URL – Different Definitions!

  • Elizabeth Allum

    Afternoon All,

    With exams fast approaching this was annoying me, may be of interest to people. I emailed SQA with the following question as my N5 pupils were in heated arguments with each another…..

    This may seem like a simple question but it is driving me crazy. SQA states on their website (http://www.sqa.org.uk/e-learning/INetCon101CD/page_04.htm) that URL stands for Uniform Resource Locator yet the SQA endorsed textbooks (How To Pass National 5 Computing Science) state URL stands for Universal Resource Locator. Could you please clear up if SQA will be accepting these as interchangeable for the exam or if there is one they can commit to?

    Uniform is correct. Just because sqa endorses a book doesn’t mean they have proof read it and had it corrected. The Principal assessor informs me that universal would probably be marked as incorrect.



    Thanks for this important clarification, Elizabeth – I think that in all cases of this type the SQA arrangements documents and any subsequent ‘notification of changes’ should be your guide. If there is a definition or appropriate technical term in these then that’s what the examining team will use.


    The term most commonly used is uniform however universal is a term that is also used in some definitions. Uniform is the better term however I would hope that universal would be accepted as it appears in many academic documents about the web.  When you look back at the evolutions of the term URI in the world of hypermedia Universal Resource Locator tends to refer to hyperlinks on any platform (Hypercard, Amsterdam, Dexter model etc.) and Uniform Resource Locator tends to refer to Internet technologies (the inclusion of the protocol a key part of this). But it varies and they can appear interchangeable.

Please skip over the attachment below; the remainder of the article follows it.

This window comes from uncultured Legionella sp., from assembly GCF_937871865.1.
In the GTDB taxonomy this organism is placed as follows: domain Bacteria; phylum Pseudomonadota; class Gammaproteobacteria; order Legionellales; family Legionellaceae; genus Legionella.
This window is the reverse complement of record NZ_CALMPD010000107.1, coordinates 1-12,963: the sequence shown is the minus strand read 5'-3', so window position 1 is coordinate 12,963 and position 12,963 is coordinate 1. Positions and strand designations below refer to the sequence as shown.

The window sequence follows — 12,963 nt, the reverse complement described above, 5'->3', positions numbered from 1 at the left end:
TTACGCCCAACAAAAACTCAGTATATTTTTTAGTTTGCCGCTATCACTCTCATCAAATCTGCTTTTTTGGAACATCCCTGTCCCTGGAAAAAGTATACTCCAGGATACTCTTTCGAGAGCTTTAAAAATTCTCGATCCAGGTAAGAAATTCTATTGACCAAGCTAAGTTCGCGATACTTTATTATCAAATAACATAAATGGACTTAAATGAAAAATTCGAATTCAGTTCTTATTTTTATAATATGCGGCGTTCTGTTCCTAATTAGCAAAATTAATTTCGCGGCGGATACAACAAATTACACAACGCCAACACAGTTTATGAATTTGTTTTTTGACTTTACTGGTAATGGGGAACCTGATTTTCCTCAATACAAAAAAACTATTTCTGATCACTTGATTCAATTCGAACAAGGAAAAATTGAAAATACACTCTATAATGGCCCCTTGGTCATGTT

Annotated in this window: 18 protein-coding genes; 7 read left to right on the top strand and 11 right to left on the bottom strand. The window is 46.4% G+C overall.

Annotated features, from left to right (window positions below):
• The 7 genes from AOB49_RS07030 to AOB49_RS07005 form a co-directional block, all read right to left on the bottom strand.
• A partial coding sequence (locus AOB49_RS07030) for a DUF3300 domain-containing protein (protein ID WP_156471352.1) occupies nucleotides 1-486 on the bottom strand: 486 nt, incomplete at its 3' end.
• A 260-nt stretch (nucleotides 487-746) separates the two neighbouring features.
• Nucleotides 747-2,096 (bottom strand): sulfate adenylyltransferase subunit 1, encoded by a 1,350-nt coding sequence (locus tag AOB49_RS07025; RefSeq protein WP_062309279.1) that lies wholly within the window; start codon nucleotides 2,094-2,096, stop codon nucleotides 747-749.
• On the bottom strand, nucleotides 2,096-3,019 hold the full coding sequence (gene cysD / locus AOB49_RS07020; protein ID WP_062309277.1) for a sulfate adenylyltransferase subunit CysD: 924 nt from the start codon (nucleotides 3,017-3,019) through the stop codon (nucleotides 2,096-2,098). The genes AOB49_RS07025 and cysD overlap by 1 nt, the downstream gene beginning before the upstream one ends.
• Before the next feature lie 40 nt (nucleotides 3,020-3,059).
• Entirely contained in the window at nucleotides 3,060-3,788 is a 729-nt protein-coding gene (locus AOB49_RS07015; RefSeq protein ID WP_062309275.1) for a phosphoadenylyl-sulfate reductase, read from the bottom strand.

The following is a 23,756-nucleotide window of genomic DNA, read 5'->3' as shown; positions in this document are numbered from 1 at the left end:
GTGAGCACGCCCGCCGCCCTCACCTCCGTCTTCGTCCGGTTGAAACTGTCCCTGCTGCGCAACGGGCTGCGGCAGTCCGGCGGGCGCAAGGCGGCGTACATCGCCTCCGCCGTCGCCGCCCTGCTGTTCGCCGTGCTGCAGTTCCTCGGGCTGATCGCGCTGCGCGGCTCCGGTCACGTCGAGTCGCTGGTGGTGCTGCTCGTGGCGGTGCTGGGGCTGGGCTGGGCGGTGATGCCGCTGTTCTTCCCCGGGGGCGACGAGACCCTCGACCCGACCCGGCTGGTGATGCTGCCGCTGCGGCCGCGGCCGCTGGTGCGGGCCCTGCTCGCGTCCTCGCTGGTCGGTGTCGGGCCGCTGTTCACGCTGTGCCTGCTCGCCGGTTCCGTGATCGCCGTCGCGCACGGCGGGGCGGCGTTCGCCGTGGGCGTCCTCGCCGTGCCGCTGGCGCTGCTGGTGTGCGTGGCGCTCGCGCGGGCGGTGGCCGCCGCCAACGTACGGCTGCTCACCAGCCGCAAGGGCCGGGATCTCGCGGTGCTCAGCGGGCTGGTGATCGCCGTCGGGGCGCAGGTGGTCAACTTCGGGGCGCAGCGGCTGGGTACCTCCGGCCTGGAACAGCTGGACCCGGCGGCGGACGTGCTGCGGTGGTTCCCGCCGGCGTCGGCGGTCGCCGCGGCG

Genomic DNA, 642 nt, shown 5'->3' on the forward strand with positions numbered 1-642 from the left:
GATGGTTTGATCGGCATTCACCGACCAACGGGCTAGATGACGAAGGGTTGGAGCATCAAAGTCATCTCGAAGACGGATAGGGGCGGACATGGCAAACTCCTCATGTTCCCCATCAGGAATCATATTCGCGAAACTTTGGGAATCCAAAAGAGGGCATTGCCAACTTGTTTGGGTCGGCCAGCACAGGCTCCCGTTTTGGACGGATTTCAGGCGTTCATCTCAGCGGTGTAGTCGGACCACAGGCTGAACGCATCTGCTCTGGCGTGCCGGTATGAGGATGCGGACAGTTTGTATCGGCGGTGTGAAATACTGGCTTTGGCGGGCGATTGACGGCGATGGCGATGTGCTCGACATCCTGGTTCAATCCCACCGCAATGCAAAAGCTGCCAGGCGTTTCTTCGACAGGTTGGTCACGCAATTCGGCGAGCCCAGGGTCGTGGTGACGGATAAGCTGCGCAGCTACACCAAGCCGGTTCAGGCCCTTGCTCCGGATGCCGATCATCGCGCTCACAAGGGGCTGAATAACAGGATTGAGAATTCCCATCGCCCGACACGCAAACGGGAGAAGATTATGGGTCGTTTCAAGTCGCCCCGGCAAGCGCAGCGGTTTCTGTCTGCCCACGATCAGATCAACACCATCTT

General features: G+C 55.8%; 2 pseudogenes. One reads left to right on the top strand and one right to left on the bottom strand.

If the office SQA response is to accept Uniform Resource Locator then folks should teach to that (but I’d like to see both accepted).


    Enrico Vanni

    @Elizabeth – it is disappointing to hear that the principal assessor has stated that ‘Universal Resource Locator’ as an answer to the definition of URL would ‘probably’ be marked incorrect, for two reasons. The inconclusive answer leaves the doubt in place, but in addition the rigid adherence to SQA definitions ONLY as acceptable answers means that real-world correct answers given by candidates may not be given credit. I appreciate that reforms to processes designed to streamline the marking of exams has led to this rigid approach, but there needs to be a process that ensures all correct answers are always accepted.

    This is the second example of this issue cropping up in National 5 Computing. I and others have already highlighted the issue with data types within the context of programming – the type ‘single’ being specifically rejected in marking guidelines for exams because it is not contained within the course guidelines even though it is an industry standard term for a 32-bit floating point number (the term double meaning a 64-bit FP number with greater accuracy and precision as per Higher Computing and a valid teaching point for the course). The term ‘real’ which is the only one accepted in the context is actually a mathematical term (and factually incorrect as computers cannot store the overwhelming majority of real numbers precisely).

    It grinds with me that I have to tell candidates to walk the line of SQA ‘acceptable’ answers and steer themselves away from ones they have learned and understood by their own experiences. Not very CfE, is it?!

    Bill Sargent

    The assessment arrangements document for National 5 gives URL without expanding. Therefore pupils should not be asked to give an expansion in the exams. The fact that a SQA website for HN Computing has an expansion should not mean that the expansion is required for a different course that doesn’t specify it.

    It is difficult enough to guess what the SQA want without taking content from other courses.


    It’s Uniform Resource Locator, according to the original RFC, BCS Glossary, and Tim Berners Lee: https://www.ietf.org/rfc/rfc1738.txt

    Though somewhat confusingly, the w3C (who should be the ones that know) refer to this in one document as universal, and link to this file…

    What really matters is that this sort of misunderstanding applies to much, much bigger things, where the description in the course support notes doesn’t make it easy to narrow down the possible answers. CSS at Higher is a prime example as pupils can be asked to exemplify it but we currently do not know which properties can be used (and know from last year that they must be spelled exactly correctly).

    I’d love to spend hours debating with pupils which ones are most useful/necessary, as I would love to discuss any ambiguity between Uniform and Universal Resource Locators, but there isn’t enough time to do so. We would benefit greatly from detailed course support notes on things where ambiguity is time consuming and unhelpful for learners.

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